.NODE

Performing Date and Time Arithmetic

Problem

You want to know the amount of time elapsed between two date/time points.

Solution

If both date/time points falls between the years of 1970 and 2038, you can use a time_t type and the difftime function from the header. Example 5-6 shows how to compute the number of days elapsed between two dates.

Example 5-6. Date and time arithmetic with time_t

#include 
#include 
#include 

using namespace std;

time_t dateToTimeT(int month, int day, int year) {
 // january 5, 2000 is passed as (1, 5, 2000)
 tm tmp = tm( );
 tmp.tm_mday = day;
 tmp.tm_mon = month - 1;
 tmp.tm_year = year - 1900;
 return mktime(&tmp);
}

time_t badTime( ) {
 return time_t(-1);
}

time_t now( ) {
 return time(0);
}

int main( ) {
 time_t date1 = dateToTimeT(1,1,2000);
 time_t date2 = dateToTimeT(1,1,2001);

 if ((date1 == badTime( )) || (date2 == badTime( ))) {
 cerr << "unable to create a time_t struct" << endl;
 return EXIT_FAILURE;
 }
 double sec = difftime(date2, date1);
 long days = static_cast(sec / (60 * 60 * 24));
 cout << "the number of days between Jan 1, 2000, and Jan 1, 2001, is ";
 cout << days << endl;
 return EXIT_SUCCESS;
}

The program in Example 5-6 should output :

the number of days between Jan 1, 2000, and Jan 1, 2001, is 366

Notice that the year 2000 is a leap year because even though it is divisible by 100; it is also divisible by 400, thus it has 366 days.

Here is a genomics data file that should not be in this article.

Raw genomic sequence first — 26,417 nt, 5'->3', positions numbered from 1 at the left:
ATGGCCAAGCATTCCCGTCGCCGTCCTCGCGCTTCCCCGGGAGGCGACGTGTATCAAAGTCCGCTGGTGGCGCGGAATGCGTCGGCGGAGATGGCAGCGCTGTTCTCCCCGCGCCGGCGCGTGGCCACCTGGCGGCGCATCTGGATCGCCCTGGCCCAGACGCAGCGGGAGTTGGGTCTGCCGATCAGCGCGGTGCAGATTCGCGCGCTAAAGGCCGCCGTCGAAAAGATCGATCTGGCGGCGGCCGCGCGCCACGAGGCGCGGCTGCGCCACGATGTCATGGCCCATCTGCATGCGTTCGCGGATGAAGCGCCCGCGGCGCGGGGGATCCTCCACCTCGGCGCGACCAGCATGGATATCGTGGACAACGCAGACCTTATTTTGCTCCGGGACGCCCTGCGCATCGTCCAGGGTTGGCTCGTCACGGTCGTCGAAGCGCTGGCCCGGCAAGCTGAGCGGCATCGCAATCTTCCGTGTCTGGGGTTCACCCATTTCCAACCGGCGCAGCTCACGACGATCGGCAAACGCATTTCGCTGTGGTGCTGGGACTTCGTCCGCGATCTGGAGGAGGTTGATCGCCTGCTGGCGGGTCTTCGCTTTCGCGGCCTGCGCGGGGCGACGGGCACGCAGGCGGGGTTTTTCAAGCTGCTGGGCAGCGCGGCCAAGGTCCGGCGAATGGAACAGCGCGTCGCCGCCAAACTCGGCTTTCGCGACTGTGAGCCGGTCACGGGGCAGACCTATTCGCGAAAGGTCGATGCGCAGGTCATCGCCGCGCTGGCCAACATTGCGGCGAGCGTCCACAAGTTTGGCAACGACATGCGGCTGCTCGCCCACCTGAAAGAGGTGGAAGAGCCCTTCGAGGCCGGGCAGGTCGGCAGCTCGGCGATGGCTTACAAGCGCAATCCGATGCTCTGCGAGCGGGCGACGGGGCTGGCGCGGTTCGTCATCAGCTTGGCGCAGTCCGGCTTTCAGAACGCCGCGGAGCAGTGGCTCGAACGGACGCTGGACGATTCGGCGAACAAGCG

Discussion

The time_t type is an implementation defined arithmetic type. This means it is either an integer or floating-point type, and thus supports the basic arithmetic operations. You can add, subtract, divide, multiply, and so forth. To compute the distance between two time_t values to seconds, you need to use the difftime function. Do not assume that time_t itself counts seconds, even if it is true. Many C++ implementations may very well quietly change it to count fractions of a second in the near future (this is one reason why difftime returns a double).

If the limitations of time_t are too restricting then you will probably want instead to use the various classes from the Boost date_time library to compute time intervals. Example 5-7 shows how to use the Boost classes to calculate the number of days in the 20th and the 21st centuries.

Example 5-7. Date and time arithmetic with date_duration

#include 
#include 

using namespace std;
using namespace boost::gregorian;

int main( )
{
 date_duration dd = date(2000, 1, 1) - date(1900, 1, 1);
 cout << "The twentieth century had " << dd.days( ) << " days" << endl;
 dd = date(2100, 1, 1) - date(2000, 1, 1);
 cout << "The twenty-first century will have " << dd.days( ) << " days" << endl;
}

The program in Example 5-7 outputs:

The twentieth century had 36524 days
The twenty-first century will have 36525 days


Building C++ Applications

Code Organization

Numbers

Strings and Text

Dates and Times

Managing Data with Containers

Algorithms

Classes

Exceptions and Safety

Streams and Files

Science and Mathematics

Multithreading

Internationalization

XML

Miscellaneous

Index

show all menu





C++ Cookbook
Secure Programming Cookbook for C and C++: Recipes for Cryptography, Authentication, Input Validation & More
ISBN: 0596003943
EAN: 2147483647
Year: 2006
Pages: 241
Similar book on Amazon

Flylib.com © 2008-2017.
If you may any questions please contact us: flylib@qtcs.net